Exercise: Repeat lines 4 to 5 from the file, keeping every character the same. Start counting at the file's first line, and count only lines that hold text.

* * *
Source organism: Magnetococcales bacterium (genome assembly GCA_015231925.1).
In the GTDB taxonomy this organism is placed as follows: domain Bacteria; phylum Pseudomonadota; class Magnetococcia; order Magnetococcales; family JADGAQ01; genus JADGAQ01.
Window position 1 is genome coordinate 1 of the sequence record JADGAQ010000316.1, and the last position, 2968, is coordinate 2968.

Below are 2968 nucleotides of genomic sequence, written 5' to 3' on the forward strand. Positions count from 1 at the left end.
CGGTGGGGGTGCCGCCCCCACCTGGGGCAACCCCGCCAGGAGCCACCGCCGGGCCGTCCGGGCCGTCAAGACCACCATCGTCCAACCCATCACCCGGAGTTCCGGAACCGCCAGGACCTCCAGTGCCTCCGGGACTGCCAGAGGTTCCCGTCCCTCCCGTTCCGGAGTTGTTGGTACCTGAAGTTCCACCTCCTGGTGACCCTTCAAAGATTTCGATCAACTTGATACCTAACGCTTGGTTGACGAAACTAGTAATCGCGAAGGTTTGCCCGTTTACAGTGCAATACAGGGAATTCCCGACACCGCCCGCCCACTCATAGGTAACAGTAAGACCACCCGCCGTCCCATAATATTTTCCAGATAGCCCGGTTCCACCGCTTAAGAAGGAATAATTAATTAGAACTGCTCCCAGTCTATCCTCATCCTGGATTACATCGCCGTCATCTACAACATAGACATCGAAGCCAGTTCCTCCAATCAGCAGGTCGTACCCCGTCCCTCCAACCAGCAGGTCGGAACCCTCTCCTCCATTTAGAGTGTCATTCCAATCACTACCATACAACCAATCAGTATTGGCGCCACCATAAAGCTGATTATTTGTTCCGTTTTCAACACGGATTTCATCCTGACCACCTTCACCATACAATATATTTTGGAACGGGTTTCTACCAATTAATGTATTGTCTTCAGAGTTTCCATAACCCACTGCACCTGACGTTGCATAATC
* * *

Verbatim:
Below are 2968 nucleotides of genomic sequence, written 5' to 3' on the forward strand. Positions count from 1 at the left end.
CGGTGGGGGTGCCGCCCCCACCTGGGGCAACCCCGCCAGGAGCCACCGCCGGGCCGTCCGGGCCGTCAAGACCACCATCGTCCAACCCATCACCCGGAGTTCCGGAACCGCCAGGACCTCCAGTGCCTCCGGGACTGCCAGAGGTTCCCGTCCCTCCCGTTCCGGAGTTGTTGGTACCTGAAGTTCCACCTCCTGGTGACCCTTCAAAGATTTCGATCAACTTGATACCTAACGCTTGGTTGACGAAACTAGTAATCGCGAAGGTTTGCCCGTTTACAGTGCAATACAGGGAATTCCCGACACCGCCCGCCCACTCATAGGTAACAGTAAGACCACCCGCCGTCCCATAATATTTTCCAGATAGCCCGGTTCCACCGCTTAAGAAGGAATAATTAATTAGAACTGCTCCCAGTCTATCCTCATCCTGGATTACATCGCCGTCATCTACAACATAGACATCGAAGCCAGTTCCTCCAATCAGCAGGTCGTACCCCGTCCCTCCAACCAGCAGGTCGGAACCCTCTCCTCCATTTAGAGTGTCATTCCAATCACTACCATACAACCAATCAGTATTGGCGCCACCATAAAGCTGATTATTTGTTCCGTTTTCAACACGGATTTCATCCTGACCACCTTCACCATACAATATATTTTGGAACGGGTTTCTACCAATTAATGTATTGTCTTCAGAGTTTCCATAACCCACTGCACCTGACGTTGCATAATC